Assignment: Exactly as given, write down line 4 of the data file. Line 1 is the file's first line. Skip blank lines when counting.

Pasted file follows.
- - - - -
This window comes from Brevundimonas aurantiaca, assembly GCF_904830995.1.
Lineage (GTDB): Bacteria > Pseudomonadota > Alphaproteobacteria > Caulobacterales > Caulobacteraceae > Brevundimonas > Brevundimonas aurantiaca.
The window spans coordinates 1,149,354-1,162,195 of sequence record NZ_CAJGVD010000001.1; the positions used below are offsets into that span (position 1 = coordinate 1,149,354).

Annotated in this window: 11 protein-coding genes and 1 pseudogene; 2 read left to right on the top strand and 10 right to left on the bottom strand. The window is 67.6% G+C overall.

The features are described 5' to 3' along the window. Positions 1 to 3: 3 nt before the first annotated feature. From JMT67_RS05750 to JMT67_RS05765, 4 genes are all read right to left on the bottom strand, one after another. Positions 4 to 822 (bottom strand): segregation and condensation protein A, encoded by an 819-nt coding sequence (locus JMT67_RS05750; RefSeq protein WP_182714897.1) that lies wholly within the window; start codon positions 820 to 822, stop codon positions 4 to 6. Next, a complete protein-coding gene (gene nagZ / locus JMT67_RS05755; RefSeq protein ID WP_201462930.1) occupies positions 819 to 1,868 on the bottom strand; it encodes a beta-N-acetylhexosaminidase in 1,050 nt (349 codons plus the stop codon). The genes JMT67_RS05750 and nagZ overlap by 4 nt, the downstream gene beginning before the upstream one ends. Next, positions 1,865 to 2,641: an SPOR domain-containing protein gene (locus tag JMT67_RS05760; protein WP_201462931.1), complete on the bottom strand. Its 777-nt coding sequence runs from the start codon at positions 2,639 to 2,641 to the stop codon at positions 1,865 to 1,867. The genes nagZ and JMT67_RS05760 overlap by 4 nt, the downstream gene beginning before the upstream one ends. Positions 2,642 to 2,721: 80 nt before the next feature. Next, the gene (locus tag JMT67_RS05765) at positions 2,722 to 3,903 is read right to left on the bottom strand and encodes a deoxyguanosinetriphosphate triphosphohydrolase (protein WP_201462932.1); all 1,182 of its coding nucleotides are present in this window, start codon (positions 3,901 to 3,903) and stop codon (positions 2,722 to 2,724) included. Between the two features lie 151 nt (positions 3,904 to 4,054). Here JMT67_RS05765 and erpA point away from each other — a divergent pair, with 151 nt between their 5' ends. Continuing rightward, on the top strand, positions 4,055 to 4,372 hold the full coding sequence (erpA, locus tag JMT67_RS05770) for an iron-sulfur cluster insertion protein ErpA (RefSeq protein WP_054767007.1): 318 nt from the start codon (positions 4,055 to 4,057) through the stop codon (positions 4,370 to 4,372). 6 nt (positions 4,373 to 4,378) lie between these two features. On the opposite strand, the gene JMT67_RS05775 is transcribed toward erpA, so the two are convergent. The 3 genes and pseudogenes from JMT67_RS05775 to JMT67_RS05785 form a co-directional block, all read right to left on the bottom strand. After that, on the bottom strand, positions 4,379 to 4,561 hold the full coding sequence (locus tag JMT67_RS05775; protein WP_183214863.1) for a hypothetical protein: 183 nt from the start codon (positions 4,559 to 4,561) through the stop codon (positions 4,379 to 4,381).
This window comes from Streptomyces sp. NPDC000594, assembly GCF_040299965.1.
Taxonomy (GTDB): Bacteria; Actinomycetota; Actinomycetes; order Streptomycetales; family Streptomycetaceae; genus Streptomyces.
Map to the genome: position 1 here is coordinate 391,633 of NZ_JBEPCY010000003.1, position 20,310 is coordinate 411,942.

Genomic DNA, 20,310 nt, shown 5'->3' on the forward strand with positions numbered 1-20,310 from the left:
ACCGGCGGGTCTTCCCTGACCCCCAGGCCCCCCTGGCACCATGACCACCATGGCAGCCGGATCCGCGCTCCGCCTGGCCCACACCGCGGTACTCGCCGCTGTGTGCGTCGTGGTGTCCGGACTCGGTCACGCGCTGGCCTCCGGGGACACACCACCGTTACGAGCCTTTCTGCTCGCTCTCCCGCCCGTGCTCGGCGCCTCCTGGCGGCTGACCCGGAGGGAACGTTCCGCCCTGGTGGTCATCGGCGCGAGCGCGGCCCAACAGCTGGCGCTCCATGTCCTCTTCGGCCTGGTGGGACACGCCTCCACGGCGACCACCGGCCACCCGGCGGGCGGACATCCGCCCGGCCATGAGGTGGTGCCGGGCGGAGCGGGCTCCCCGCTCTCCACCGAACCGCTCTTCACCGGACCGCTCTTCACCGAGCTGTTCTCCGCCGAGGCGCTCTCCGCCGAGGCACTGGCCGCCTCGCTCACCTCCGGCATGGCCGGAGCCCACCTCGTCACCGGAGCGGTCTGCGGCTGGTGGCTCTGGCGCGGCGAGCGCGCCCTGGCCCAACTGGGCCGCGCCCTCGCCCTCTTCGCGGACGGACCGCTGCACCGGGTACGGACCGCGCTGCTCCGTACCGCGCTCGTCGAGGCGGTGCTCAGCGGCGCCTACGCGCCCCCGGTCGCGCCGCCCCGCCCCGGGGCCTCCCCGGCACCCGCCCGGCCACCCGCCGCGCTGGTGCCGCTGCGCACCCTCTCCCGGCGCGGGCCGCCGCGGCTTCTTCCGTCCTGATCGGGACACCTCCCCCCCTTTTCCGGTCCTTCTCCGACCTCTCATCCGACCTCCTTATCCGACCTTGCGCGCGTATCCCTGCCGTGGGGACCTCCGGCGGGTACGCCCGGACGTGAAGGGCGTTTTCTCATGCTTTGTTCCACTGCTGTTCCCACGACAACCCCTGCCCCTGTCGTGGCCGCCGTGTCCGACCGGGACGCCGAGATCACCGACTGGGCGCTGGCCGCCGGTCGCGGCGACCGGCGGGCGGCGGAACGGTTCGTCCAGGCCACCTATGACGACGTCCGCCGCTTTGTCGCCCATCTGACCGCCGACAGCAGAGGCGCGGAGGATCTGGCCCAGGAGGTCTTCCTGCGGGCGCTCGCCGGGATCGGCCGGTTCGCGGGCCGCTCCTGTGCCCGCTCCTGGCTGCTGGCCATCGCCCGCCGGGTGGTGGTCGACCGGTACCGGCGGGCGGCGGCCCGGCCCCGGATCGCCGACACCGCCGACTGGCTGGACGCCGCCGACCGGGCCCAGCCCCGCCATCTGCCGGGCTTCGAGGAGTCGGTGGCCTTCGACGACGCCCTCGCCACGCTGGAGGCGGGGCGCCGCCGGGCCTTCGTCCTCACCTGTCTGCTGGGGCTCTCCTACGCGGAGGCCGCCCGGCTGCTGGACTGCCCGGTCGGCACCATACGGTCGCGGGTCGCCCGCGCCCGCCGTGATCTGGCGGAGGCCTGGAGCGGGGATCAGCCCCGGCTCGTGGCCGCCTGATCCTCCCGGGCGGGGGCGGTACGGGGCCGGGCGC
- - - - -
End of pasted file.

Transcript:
Annotated in this window: 11 protein-coding genes and 1 pseudogene; 2 read left to right on the top strand and 10 right to left on the bottom strand. The window is 67.6% G+C overall.